Fuel Prices Drive Commodity Prices up

FUEL prices in Zimbabwe have increased by 50% inside a month as the state-run National Oil Company of Zimbabwe (Noczim) fails to procure enough fuel to meet the country’s requirements.

Fuel prices, which have been on an uninterrupted increase in the last three months, have resulted in the prices of basic commodities increasing by an average of US$0,90 since May depending on the retail outlet.

According to the Consumer Council of Zimbabwe the family basket has been increasing over the past three months in response to fuel prices.
The price of petrol rose from US$1 on June 16 to US$1,50 last week, while the price of diesel rose to US$1,10 from US$0,90. The price of fuel is however fluctuating between US$1,40 and US$1,60 depending on supplies on the day.
According to the Reserve Bank, Zimbabwe needs between 100 and 120 million litres of fuel a month. Zimbabwe consumes about 1,2-million litres of fuel (diesel and petrol) a day. Currently the country is only importing 40 to 50 million litres.
The strengthening of the rand against the US dollar is also said to have exacerbated the shortage for small-budget fuel importers.
Zimbabwe’s fuel importers prefer doing business in US dollars, which are now fetching less. Yesterday the rand was trading at 8,193 to the dollar. Most Zimbabweans are still transacting the two currencies at 1:10.
Economists this week blamed the massive tax on imported fuel as a contributing factor.
Government has set excise duty on petrol and diesel at US$0,20c per litre. Noczim is said to be charging them as much as US$0,58c for petrol and US$0,22c for a litre of diesel.
Government is however saying the increase is in response to rising global
And as a means of raising hard currency, fuel importers are said to be insisting on trading in coupons rather than cash.
Global oil prices have remained depressed with a barrel of oil trading at an average of US$60 and is seen remaining below US$90 per barrel by end of year
The coupon system is favoured by suppliers because it forces consumers to pay in advance. Rising fuel costs have immediately translated into higher transport and food prices.
Though shops are well stocked, the price of goods is rising, with many unable to afford to buy enough food.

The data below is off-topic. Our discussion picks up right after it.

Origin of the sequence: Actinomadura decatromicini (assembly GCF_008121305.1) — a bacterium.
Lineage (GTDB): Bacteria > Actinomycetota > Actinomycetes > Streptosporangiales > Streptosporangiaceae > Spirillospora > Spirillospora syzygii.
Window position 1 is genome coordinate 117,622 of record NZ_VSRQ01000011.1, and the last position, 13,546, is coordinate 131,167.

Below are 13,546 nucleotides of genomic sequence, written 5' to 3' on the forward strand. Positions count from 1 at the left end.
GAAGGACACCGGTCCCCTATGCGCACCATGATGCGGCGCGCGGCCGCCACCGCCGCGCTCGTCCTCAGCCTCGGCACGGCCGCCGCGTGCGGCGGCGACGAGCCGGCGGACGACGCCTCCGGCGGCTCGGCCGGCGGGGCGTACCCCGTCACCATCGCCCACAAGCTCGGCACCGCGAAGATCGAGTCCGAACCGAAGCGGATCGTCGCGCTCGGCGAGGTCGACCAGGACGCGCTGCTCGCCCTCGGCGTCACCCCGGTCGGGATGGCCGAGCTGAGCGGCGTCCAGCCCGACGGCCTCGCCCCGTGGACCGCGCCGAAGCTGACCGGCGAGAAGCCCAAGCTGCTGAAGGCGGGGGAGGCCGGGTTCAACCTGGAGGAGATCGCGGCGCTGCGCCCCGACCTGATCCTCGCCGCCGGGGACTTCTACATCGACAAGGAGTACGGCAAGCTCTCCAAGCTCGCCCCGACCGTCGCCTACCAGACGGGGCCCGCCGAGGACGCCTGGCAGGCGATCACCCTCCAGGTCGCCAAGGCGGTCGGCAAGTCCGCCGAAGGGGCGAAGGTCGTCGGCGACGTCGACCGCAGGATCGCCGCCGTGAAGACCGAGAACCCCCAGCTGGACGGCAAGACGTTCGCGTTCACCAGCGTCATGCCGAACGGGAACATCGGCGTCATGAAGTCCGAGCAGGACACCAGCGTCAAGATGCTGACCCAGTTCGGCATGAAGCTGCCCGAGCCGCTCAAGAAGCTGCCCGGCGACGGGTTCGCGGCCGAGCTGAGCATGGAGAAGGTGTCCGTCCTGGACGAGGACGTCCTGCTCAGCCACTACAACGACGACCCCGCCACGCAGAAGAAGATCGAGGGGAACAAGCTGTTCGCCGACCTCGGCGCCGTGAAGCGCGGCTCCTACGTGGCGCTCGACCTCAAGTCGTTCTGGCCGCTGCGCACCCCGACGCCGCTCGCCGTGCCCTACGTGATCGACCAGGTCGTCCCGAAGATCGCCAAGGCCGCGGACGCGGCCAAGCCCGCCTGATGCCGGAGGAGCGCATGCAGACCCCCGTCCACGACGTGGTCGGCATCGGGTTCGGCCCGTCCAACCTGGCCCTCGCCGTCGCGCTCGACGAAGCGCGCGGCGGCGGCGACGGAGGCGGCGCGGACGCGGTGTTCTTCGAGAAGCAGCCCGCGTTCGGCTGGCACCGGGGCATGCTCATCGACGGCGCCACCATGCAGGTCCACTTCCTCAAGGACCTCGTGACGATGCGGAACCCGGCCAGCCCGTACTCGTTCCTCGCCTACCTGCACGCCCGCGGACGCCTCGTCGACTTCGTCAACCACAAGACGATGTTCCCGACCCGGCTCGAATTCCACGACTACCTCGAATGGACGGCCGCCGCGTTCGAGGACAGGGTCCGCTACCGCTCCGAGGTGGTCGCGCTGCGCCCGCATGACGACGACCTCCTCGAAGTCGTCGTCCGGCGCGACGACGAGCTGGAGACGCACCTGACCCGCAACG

Economist Eddie Cross said when Zimbabwe converted to the use of foreign currency for all domestic transactions, the import fuel system was liberalised and price controls lifted.
“This resulted in an immediate resumption of normal supplies and in a few weeks all informal fuel sales were suspended,” Cross said.
In the past three months restrictions have again been imposed on import permits resulting in a resumption of the effective monopoly over fuel supplies going back to Noczim.
However, because Noczim allegedly has no credibility in international or even regional markets, its transactions have to be in hard cash.
According to Cross the temptation of many millions of dollars (about US$1,5 million a day) flowing through the accounts of Noczim was just too much for the elements in government and Noczim resulting in a large sums of money being taken out of the Noczim accounts. The parastatal as a result failed to deliver millions of litres of fuel, already paid for to local clients.
“These clients then halted payments to Noczim and had to try and fill the resulting void with supplies from South Africa by road,” said Cross.
No comment could be obtained from Noczim at the time of going to print.
Energy Minister Elias Mudzuri is on record saying the current fuel shortages are as a result of problems being experienced by Noczim. “Noczim is not procuring enough fuel as they are experiencing problems,” Mudzuri said.